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Leadership Qualities

5 Easy Ways to Help People See You As a Leader

5 Easy Ways to Help People See You As a Leader
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Naomi Thalenberg

Naomi is a reporter for TINYpulse, living and breathing everything employee engagement. She does this by always keeping her workstation fully stocked with dark chocolates.

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It seems like some people are just born leaders, with a hard-to-define leadership presence that makes others want to follow. We know it when we see it.

According to Carol Kinsey Goman writing for Forbes, leadership presence is something that one can develop. It’s about the way people perceive someone who exhibits confidence, composure, credibility, connection, and charisma. She offers five very simple things you can do to increase your leadership presence:

1. Prime your brain to power up your confidence: Confidence is probably the most important thing a leader exudes. Think about a time you held power over someone or performed a task really well, in order to spend a few moments with that positive, powerful feeling. Let your body language help project confidence, too, by standing up straight, head up, and shoulders back.

2. Tell yourself, “What’s on their face is not about me”: It’s far too easy to psyche yourself out by assuming someone’s sour expression reflects an opinion about you. Stay cool by remembering it’s probably not, and that they have their own lives to deal with.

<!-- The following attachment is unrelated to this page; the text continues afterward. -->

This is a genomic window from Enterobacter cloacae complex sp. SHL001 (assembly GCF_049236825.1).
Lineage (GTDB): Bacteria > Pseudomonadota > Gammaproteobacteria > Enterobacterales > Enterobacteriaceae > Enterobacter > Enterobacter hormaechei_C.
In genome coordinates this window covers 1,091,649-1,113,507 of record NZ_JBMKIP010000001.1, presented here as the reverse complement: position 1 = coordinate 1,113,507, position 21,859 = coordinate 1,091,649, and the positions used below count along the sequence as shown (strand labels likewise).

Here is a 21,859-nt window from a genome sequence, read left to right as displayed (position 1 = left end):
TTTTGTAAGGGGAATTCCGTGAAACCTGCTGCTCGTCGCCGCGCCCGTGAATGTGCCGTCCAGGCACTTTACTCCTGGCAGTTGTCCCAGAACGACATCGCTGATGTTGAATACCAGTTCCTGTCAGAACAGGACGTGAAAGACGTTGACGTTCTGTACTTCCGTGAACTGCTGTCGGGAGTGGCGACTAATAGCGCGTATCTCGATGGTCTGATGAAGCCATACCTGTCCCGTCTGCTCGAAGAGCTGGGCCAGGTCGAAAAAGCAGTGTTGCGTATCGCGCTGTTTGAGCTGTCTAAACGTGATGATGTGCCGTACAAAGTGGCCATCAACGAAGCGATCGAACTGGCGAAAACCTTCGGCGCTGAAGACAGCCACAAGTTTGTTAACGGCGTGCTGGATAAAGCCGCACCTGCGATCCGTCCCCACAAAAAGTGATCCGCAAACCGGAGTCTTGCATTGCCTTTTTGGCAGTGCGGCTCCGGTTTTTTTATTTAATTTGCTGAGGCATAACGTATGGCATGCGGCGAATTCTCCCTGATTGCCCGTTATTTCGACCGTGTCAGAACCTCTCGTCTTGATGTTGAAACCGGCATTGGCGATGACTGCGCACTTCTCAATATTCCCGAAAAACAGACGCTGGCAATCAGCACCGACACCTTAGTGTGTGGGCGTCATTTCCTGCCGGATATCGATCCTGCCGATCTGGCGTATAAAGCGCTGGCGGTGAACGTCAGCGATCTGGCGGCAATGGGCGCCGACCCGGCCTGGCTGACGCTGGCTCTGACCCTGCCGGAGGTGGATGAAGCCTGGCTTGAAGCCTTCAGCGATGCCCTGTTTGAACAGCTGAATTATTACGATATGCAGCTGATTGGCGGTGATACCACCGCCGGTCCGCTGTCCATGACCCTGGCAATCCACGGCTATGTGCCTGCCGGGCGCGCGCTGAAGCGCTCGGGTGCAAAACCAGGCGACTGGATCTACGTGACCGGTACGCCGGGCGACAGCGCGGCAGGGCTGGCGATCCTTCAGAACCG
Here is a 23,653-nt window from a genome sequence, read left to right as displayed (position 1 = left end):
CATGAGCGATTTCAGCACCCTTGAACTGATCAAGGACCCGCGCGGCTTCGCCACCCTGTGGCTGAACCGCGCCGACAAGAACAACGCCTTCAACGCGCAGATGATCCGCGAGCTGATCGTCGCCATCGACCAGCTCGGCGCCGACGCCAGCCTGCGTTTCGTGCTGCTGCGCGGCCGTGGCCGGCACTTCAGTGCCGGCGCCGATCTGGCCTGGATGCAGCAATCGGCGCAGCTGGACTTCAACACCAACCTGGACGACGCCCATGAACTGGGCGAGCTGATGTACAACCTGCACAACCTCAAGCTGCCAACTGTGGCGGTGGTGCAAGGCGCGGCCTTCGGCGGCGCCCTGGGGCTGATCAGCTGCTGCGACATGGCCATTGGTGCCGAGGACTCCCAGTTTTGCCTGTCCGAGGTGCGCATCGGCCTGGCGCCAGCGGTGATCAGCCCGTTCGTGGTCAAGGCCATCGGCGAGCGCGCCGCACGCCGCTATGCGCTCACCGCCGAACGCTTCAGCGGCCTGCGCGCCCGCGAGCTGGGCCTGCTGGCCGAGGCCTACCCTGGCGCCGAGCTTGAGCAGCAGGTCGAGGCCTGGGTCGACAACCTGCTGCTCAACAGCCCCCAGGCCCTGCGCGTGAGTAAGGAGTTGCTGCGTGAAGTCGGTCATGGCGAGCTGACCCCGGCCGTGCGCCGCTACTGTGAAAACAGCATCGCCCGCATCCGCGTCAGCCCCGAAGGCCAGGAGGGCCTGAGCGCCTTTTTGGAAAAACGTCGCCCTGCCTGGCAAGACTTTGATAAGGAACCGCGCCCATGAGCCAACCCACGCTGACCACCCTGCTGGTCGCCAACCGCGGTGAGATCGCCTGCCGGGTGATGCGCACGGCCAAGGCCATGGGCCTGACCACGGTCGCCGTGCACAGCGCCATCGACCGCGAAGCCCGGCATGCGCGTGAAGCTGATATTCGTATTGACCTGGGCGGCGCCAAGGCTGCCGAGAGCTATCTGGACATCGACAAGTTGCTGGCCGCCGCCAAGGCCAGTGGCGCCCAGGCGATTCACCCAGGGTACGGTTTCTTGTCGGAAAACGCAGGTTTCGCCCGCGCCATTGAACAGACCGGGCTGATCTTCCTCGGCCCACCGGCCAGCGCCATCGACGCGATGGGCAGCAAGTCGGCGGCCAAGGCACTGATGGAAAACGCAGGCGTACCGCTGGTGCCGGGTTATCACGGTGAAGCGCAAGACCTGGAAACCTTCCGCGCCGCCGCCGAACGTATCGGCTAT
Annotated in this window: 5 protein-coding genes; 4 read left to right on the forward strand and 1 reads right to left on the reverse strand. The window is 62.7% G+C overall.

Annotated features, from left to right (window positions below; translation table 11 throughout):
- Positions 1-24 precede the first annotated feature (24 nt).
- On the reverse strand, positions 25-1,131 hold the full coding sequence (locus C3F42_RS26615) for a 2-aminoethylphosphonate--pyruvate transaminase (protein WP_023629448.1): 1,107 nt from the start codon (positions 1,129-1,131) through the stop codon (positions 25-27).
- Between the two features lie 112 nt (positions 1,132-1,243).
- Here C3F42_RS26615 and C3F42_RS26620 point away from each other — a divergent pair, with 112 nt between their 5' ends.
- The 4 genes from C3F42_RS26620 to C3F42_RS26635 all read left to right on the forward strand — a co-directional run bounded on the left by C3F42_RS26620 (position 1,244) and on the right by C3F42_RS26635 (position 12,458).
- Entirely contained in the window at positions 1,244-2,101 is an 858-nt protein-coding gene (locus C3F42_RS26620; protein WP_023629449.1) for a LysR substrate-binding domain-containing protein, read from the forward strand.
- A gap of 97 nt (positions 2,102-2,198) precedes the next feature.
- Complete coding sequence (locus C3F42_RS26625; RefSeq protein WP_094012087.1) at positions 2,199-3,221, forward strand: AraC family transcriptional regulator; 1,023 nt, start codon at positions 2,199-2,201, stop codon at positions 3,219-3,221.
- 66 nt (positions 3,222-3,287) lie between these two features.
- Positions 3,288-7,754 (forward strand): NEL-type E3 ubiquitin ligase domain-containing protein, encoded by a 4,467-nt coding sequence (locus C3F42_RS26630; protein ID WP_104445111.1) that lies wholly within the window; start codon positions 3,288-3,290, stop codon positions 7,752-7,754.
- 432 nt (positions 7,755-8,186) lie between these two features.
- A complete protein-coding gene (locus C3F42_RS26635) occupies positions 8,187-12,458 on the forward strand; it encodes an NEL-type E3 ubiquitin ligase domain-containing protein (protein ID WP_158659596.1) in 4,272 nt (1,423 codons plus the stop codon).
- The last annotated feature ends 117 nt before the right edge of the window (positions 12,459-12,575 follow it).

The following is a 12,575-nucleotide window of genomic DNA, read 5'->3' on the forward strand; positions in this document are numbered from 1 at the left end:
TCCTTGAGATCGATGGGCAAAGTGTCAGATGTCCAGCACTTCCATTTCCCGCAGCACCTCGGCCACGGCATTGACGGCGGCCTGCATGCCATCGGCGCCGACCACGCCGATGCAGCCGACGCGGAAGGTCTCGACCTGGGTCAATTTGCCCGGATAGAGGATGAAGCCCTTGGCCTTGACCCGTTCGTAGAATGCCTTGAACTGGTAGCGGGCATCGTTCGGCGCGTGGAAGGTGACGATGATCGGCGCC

3. Increase credibility with “because”: This word has magic in it. Maybe it’s because it communicates reasonability and respect for the listener as being deserving of an explanation.

4. Connect more effectively by shifting your focus: There’s no capital you can acquire that’s more powerful than strong interpersonal relationships. As you converse, set your own goals aside for a moment and try to think of something you can do for the other person.

5. Boost your charisma with body language: Charisma relates to warmth, so use body language to help communicate it. Smile, use friendly eye contact, and keep your arms and legs in non-defensive positions. Think about mirroring others’ movements to subtly impart connection, and face people when they’re talking to you because getting your undivided attention makes the other person feel like he or she is important to you.

Naomi Thalenberg

Naomi is a reporter for TINYpulse, living and breathing everything employee engagement. She does this by always keeping her workstation fully stocked with dark chocolates.

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